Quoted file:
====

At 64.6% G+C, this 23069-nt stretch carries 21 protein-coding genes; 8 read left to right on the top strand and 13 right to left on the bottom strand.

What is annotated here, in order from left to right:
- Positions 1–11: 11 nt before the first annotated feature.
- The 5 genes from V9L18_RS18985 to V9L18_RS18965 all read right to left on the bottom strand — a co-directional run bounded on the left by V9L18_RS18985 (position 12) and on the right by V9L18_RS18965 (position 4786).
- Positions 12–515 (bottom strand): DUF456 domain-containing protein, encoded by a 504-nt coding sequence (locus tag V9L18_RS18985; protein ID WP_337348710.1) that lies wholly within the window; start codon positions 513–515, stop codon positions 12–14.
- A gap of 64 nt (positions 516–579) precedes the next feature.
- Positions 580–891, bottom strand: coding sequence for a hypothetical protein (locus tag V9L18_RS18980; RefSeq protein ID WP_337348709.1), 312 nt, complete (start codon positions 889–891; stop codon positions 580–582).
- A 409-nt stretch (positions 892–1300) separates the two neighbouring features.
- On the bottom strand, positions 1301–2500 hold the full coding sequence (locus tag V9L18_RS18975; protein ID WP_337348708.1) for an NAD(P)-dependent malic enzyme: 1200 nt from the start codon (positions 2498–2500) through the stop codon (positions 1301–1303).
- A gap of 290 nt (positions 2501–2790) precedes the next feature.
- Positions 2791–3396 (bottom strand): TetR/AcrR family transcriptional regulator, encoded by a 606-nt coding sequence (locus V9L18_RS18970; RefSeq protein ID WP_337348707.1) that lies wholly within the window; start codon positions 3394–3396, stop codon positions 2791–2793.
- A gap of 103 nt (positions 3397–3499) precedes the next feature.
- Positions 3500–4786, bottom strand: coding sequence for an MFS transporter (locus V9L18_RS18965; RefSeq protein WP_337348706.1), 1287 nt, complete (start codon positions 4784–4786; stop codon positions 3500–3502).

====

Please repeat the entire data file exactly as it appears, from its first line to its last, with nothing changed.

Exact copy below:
At 64.6% G+C, this 23069-nt stretch carries 21 protein-coding genes; 8 read left to right on the top strand and 13 right to left on the bottom strand.

What is annotated here, in order from left to right:
- Positions 1–11: 11 nt before the first annotated feature.
- The 5 genes from V9L18_RS18985 to V9L18_RS18965 all read right to left on the bottom strand — a co-directional run bounded on the left by V9L18_RS18985 (position 12) and on the right by V9L18_RS18965 (position 4786).
- Positions 12–515 (bottom strand): DUF456 domain-containing protein, encoded by a 504-nt coding sequence (locus tag V9L18_RS18985; protein ID WP_337348710.1) that lies wholly within the window; start codon positions 513–515, stop codon positions 12–14.
- A gap of 64 nt (positions 516–579) precedes the next feature.
- Positions 580–891, bottom strand: coding sequence for a hypothetical protein (locus tag V9L18_RS18980; RefSeq protein ID WP_337348709.1), 312 nt, complete (start codon positions 889–891; stop codon positions 580–582).
- A 409-nt stretch (positions 892–1300) separates the two neighbouring features.
- On the bottom strand, positions 1301–2500 hold the full coding sequence (locus tag V9L18_RS18975; protein ID WP_337348708.1) for an NAD(P)-dependent malic enzyme: 1200 nt from the start codon (positions 2498–2500) through the stop codon (positions 1301–1303).
- A gap of 290 nt (positions 2501–2790) precedes the next feature.
- Positions 2791–3396 (bottom strand): TetR/AcrR family transcriptional regulator, encoded by a 606-nt coding sequence (locus V9L18_RS18970; RefSeq protein ID WP_337348707.1) that lies wholly within the window; start codon positions 3394–3396, stop codon positions 2791–2793.
- A gap of 103 nt (positions 3397–3499) precedes the next feature.
- Positions 3500–4786, bottom strand: coding sequence for an MFS transporter (locus V9L18_RS18965; RefSeq protein WP_337348706.1), 1287 nt, complete (start codon positions 4784–4786; stop codon positions 3500–3502).